War stories

Published: Sunday, January 16, 2011 at 6:01 a.m.
Last Modified: Wednesday, January 12, 2011 at 10:38 p.m.

Siobhan Fallon tells gripping, straight-up, no-nonsense stories about American soldiers and their families. It's clear from her tender yet tough-mind ed first book, “You Know When the Men Are Gone,” that she knows this world very well. The reader need not look at Fallon's biography to guess that she, like her book's characters, has spent time living in Fort Hood, Texas, watching the effects of soldiers' leave-takings and homecomings on men and the wives they leave behind. Married to a man who is on at least his third tour of duty, Fallon now lives where he is stationed, in the Middle East.


Siobhan Fallon's first book, “You Know When the Men Are Gone,” is a loosely linked eight-story collection about military families dealing with the hardships of war. (Courtesy Photo)

Virtually all of the military personnel in this loosely linked eight-story collection are male, with one dangerous exception. “Inside the Break” begins as Bravo Company leaves for Iraq, and a gathering of tear-stained wives bids their buses farewell. “It was fine to look this horrible now that the men were too far away to see their faces, fine to finally grieve, messy and ugly,” Fallon writes.

But the pain of separation becomes quite different when one of the wives looks at the last bus in the lineup, and sees that it holds “a threat that had never occurred to any of them when they thought of faraway insurgents and bombs and helicopters crashing.” The threat: 15 women.

Here is a situation that could be played for suspense, soap opera or ambiguity. But Fallon pulls no punches. When one of the wives, Kailani Rodriguez, hacks into her husband's e-mail, she finds an uncomplicatedly treacherous message (“are u coming overtues?”) slugged “So lonely” and sent from michelle.c.rand@us.

In “You Know When the Men Are Gone,” what matters most about any military family crisis is its order of magnitude. So yes, Kailani has to deal with a husband whose best response to being accused of infidelity is to claim feebly that there must be some mistake. (“Crazy, huh?”) But she lives in a world where life feels tentative every single day, where women must brace for the fact that men come home lovingly, abashedly, unhinged or not at all. She must come to terms with that reality.

Most of the meltdowns that occur in “You Know When the Men Are Gone” are far more dire than sexual betrayal. “Leave” opens with the image of the suspicious Chief Warrant Officer Nick Cash breaking into his own Fort Hood basement in the middle of the night. Nick's specialty is interrogation, and he doesn't like what he's been hearing from his wife, Trish, when he calls home from a suburb of Baghdad. So he sneaks back to Texas on leave, moves stealthily into the basement and begins covert surveillance of his wife and daughter.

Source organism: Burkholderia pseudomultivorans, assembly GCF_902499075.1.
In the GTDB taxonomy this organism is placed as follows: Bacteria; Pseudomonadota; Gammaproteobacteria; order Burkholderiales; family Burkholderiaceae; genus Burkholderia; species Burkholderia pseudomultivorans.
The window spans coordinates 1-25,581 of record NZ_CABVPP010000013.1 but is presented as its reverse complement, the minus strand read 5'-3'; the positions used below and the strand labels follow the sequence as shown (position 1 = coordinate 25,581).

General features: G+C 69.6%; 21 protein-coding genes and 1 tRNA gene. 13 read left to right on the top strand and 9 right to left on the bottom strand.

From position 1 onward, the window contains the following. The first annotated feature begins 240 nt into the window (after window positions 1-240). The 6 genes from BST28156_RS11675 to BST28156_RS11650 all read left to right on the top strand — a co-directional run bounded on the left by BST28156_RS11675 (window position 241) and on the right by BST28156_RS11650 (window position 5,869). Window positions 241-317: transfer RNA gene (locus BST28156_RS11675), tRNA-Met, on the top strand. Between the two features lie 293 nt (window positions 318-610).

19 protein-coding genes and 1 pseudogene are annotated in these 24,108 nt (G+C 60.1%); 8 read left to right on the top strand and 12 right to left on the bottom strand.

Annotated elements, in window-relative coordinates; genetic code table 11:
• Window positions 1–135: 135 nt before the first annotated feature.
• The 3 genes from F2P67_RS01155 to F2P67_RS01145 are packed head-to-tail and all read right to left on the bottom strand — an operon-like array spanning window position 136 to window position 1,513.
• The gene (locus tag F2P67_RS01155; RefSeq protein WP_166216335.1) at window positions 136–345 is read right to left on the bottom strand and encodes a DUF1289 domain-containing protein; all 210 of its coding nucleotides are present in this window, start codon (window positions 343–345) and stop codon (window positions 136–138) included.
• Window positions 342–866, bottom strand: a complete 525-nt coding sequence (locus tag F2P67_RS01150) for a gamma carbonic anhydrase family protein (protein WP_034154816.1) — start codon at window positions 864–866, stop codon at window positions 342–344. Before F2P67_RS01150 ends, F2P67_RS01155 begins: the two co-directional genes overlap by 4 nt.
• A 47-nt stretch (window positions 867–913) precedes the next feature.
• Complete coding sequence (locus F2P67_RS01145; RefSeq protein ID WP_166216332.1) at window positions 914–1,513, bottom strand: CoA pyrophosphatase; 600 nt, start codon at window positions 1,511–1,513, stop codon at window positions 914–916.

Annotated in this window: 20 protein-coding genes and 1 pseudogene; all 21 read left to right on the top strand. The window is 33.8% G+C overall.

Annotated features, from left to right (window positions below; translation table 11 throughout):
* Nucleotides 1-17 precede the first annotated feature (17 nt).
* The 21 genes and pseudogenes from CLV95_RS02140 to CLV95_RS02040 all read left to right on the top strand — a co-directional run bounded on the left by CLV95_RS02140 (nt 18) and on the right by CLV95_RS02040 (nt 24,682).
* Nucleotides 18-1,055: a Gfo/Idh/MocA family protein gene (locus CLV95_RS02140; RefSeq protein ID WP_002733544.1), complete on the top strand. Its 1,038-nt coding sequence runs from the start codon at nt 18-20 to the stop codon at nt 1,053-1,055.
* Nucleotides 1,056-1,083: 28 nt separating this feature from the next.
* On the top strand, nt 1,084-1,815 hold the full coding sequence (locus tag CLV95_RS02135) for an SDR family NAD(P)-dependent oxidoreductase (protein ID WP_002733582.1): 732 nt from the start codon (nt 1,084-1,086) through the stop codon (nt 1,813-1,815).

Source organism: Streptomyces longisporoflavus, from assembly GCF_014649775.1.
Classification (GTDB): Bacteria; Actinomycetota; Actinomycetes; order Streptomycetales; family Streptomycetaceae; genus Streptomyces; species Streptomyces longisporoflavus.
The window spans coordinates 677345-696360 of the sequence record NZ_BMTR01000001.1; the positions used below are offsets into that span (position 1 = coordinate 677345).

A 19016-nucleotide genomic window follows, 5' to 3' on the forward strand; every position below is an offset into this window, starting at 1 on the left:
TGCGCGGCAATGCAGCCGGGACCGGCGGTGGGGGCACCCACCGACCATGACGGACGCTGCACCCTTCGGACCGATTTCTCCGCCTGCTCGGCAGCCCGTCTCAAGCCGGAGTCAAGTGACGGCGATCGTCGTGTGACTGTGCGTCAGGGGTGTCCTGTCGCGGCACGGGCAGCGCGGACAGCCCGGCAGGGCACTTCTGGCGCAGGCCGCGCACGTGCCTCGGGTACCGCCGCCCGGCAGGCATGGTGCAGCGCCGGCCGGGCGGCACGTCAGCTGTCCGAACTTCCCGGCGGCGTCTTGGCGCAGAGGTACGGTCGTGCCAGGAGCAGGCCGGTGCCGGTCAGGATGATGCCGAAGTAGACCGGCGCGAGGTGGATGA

And Nick is haunted by the Grimm fairy tales that his daughter reads because his own life is full of latter-day versions of them. Why is the story of mother less, starving Hansel and Gretel any worse than that of a young Army corporal killed three days before he was due to see his wife and newborn baby?

“Such vicious twists dealt to the undeserving,” Fallon writes. And a vicious twist is dealt in “Leave” once Nick actually finds his nightmares justified, and he approaches his wife and her sleeping lover with his Gerber knife at the ready.

Other stories in this brief, tight collection — and there's not a loser in the bunch — include “The Last Stand,” in which Specialist Kit Murphy comes home to every soldier's nightmare. He is married; he is wounded; his initially chirpy wife (“Helena is so happy you are coming home!”) is going to abandon him. He realizes as much when she sleeps on her own side of their twin-bedded motel room on the night of his return.

Kit reappears in “Gold Star,” the final tale. He goes to visit a Gold Star wife, i.e. the widow of a soldier killed in combat, whose loss has earned her the right to certain perks. “Family members received a few special privileges like this lousy parking space,” Fallon writes, “but that meant the pity rising from the asphalt singed hotter than any Texas sun.”

Now equipped with a permanent limp and a prosthesis, Kit wants to thank Josie Schaeffer, the widow of a sergeant who has been mentioned several times earlier in the book. Schaeffer is said to have saved Kit's life. Kit, for his part, unintentionally lets the widow realize that the official version of how her husband died was untrue.

He awkwardly lets her sit on his lap. What does she want? Fallon keeps the answers to such questions simple, tough and true. Josie just wants to rest her face against the chest of a living, breathing man in uniform one more time.

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